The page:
“Write for Rights” campaign inspires activism



The committed members of Amnesty International pose together on their school trip to Washington D.C.

Nick Cloney, Staff Writer

Human rights should be both unalienable and applicable to all, yet around the world, there are many people whose human rights have been violated.  Many have even been falsely imprisoned by their governments. But how is any American high school student supposed to change that?

The high school’s Amnesty International Club aims to answer that question. Their upcoming “Write for Rights” campaign offers students a chance to get involved and truly make a difference in the situations of those whose rights have been violated.

According to senior Komal Wasif, a member of the Amnesty International Club, a major goal of the campaign is to educate students within the high school about human rights issues across the world.

“For BHS, the goal is obviously to help these people, but another thing is to show people what’s going on, because lots of people don’t know about these situations,” Wasif said.  “For example, until recently, abortion was illegal in Ireland, which isn’t widely known here.”

During the Write for Rights campaign, Amnesty International supporters from around the world speak out against injustice by writing letters to political leaders and the people who they are fighting for, in order to affect change and support those whose rights have been violated.

Social studies teacher Ben Kahrl, who is the advisor for the Amnesty International Club, believes that there are enough students at the high school who are interested in human rights to have a significant number of students participate in the “Write for Rights” campaign.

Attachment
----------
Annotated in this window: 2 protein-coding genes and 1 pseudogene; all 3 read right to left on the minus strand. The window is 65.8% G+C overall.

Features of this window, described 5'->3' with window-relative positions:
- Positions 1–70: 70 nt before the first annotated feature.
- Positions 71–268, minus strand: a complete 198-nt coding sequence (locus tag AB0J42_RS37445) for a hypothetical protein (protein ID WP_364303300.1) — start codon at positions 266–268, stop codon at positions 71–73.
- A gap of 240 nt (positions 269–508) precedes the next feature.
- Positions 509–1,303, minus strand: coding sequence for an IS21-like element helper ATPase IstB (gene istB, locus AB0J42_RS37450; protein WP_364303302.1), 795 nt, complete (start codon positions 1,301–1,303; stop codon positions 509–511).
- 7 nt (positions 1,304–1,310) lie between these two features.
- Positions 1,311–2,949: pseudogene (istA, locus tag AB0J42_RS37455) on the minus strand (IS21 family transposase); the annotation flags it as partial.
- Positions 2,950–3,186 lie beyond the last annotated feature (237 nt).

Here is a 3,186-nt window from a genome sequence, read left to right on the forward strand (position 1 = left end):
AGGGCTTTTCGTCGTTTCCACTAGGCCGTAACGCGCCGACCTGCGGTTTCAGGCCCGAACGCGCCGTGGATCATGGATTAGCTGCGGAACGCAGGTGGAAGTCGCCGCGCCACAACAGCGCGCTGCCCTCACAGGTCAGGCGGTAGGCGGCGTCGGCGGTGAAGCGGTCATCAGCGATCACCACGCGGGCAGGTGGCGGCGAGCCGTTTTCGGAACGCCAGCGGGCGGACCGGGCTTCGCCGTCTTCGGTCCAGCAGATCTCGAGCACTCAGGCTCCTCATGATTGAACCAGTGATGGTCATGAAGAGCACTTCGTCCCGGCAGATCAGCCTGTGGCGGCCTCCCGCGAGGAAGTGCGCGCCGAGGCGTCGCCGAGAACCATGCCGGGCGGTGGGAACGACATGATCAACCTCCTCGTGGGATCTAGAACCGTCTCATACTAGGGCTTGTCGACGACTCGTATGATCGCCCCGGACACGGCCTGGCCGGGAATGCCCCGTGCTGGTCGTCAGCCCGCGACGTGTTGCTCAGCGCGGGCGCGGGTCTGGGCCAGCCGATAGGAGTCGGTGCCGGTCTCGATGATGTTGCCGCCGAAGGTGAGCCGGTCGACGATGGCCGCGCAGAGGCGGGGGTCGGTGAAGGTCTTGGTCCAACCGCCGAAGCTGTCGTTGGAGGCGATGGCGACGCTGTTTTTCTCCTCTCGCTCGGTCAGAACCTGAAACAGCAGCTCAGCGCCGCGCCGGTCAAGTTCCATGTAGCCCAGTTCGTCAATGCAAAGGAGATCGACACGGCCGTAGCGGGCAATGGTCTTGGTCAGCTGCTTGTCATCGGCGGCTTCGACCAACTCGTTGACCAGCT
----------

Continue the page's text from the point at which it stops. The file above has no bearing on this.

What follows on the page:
“I think have gone pretty well in terms of the people who participated.  It’s a matter of giving people an opportunity to fight for human rights, if that’s something that they’re interested in, and explore that as a possible activity,” Kahrl said.

Wasif said that last year’s campaign was even more successful than anticipated due to a large number of volunteers.

“I emailed all the people in Amnesty and told them we were doing it and that they should bring anyone that they can… but I was still really surprised by the outcome of all of that. There were so many people that the room was all filled up, and we actually ran out of envelopes for letters to be sent in,” Wasif said.

According to sophomore Zaid Shah, participating in “Write for Rights” is one of the best ways to truly make a difference in helping those who are suffering.

“Everyone wants to help in some way, but there’s a lot of different ways of doing that,” Shah said. “By talking directly to about your issues, you know they have to listen to you and take you seriously.”

According to Kahrl, the campaign does not just help the victims of rights violations. It also allows students at the high school to reflect on their own situations.

“It also gives us a chance to be grateful for the freedoms that we enjoy in this country,” Kahrl said. “I want kids to do it because they find it rewarding, interesting, and gratifying in terms of both being able to help someone, and also being able to reflect on their own lives, and see how fortunate we are.”

Wasif explained that it is also important to remember that human rights are an issue that affects everyone.

“If one person’s rights are being violated, it should be important to you because it could eventually be happening to you or someone you know,” Wasif said. “Just because we’re in America, it doesn’t mean this can’t affect you. If it’s affecting the world, then you should take a part in dealing with it.”